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International Space Station

Continuing on from the United States' Skylab and Russia's Mir, the International Space Station (ISS) represents a permanent human presence in space. The space station is located in orbit around the Earth at an altitude of approximately 386 km, a type of orbit usually termed low Earth orbit. (The actual height varies over time by several kilometres due to atmospheric drag and reboosts.) It orbits Earth at a period of about 92 minutes; on December 1, 2003 it had completed over 28,700 orbits since launch.

It is serviced primarily by the Space Shuttle, and Soyuz and Progress spacecraft units. It is still being built, but is home to some experimentation already. At present, the station has a capacity for a crew of three, who have come mostly from Russia and the United States, but occasionally from some of the other partners in the project.

International Space Station photographed from the Space Shuttle Atlantis, October 16, 2002

The station consists of several modules:

Other major subsystems include As configured as of 2003, the station weighed 187,016 kg and 425 cubic meters of living space. Its extreme dimensions were 73 meters wide, 52 meters long, and 27.5 meters high. Operations had included 16 American Space Shuttle flights and 22 Russian flights. Of the Russian flights, 8 were manned and 14 were unmanned flights. Construction had required 51 spacewalks, of which 25 were shuttle-based and 26 ISS-based. Total spacewalk time at the station has been 318 hours, 37 minutes.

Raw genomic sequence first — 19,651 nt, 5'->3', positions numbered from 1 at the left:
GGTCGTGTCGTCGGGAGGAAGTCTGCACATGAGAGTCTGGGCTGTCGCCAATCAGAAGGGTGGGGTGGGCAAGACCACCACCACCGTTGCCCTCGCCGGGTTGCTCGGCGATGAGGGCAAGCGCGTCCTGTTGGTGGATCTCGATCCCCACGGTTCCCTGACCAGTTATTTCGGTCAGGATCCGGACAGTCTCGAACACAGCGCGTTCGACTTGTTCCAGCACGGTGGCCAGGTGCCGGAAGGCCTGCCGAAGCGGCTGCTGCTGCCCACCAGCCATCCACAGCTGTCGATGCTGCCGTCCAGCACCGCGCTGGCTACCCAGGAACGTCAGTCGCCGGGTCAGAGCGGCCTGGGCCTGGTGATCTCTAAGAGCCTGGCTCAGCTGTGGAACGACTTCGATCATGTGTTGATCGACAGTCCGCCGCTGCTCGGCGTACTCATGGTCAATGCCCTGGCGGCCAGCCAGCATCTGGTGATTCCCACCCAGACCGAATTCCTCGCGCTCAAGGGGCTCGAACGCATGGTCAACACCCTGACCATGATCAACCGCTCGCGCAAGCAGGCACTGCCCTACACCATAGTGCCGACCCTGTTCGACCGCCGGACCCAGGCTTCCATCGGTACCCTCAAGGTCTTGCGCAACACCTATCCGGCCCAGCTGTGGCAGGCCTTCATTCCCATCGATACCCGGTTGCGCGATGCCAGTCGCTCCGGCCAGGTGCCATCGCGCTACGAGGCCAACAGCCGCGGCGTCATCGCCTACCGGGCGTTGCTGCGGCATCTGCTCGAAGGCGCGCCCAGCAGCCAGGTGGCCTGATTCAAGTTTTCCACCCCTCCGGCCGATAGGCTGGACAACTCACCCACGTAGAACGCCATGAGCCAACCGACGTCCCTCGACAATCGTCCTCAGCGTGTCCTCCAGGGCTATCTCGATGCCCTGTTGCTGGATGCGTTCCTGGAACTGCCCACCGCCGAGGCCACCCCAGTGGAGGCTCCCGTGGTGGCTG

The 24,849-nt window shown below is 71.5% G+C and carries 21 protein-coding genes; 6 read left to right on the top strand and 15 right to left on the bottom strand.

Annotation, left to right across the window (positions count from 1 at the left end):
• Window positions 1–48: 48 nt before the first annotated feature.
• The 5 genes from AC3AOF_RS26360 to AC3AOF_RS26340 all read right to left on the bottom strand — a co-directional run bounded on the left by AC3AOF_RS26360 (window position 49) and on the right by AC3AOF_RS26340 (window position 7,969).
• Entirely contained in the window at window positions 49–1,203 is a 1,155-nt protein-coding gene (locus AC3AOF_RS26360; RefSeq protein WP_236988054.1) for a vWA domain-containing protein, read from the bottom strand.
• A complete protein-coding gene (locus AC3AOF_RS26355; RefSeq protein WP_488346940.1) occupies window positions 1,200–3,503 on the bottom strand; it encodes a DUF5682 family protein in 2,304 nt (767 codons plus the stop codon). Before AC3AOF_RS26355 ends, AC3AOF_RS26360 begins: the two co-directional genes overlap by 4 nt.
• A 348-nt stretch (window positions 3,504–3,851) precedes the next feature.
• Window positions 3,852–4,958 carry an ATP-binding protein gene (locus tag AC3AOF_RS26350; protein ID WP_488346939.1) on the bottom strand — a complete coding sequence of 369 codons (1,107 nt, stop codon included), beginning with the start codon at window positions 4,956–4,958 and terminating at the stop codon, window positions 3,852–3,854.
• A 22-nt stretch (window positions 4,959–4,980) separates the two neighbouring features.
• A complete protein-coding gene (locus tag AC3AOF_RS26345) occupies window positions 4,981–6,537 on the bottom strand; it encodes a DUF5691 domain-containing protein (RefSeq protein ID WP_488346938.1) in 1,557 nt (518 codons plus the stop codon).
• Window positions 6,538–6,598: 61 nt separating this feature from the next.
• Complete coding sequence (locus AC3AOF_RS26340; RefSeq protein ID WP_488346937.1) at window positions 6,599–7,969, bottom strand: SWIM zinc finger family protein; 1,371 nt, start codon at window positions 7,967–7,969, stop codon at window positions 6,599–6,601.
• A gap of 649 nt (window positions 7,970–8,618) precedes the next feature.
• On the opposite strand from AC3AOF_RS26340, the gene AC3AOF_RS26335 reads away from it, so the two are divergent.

On December 1, 1987, NASA announced the names of four companies who were awarded contracts to help build the Space Station: Boeing Aerospace, General Electric's Astro-Space Division, McDonnell Douglas, and the Rocketdyne Division of Rockwell.

The first section was put in orbit in 1998. Two further pieces were added before the first crew was sent. The first crew arrived on November 2, 2000 and consisted of US astronaut Bill Shepherd and two Russian cosmonauts, Yuri Gidzenko and Sergei Krikalev. They decided to call the space station "Alpha" but the use of that name was restricted to their mission.

The ISS has had a troubled history. Initially planned as a NASA "Space Station Freedom" and promoted by President Reagan, it was found to be too expensive. After the end of the Cold War, it was taken up again as a joint project of NASA and Russia's Rosaviakosmos. Since then, it has been far more expensive than originally anticipated by NASA, and is behind schedule. As of 2003 it is unable to yet accommodate the expected crew of seven, thus severely limiting the amount of science that can be performed on it and angering European partners in the project.

There are many critics of NASA who view the project as a waste of time, inhibiting progress on more useful projects: for instance, the estimated $100 billion USD lifetime cost could pay for dozens of unmanned scientific missions. There are many critics of space exploration in general, who argue that the $100 billion USD would be better spent helping the poor or improving the environment.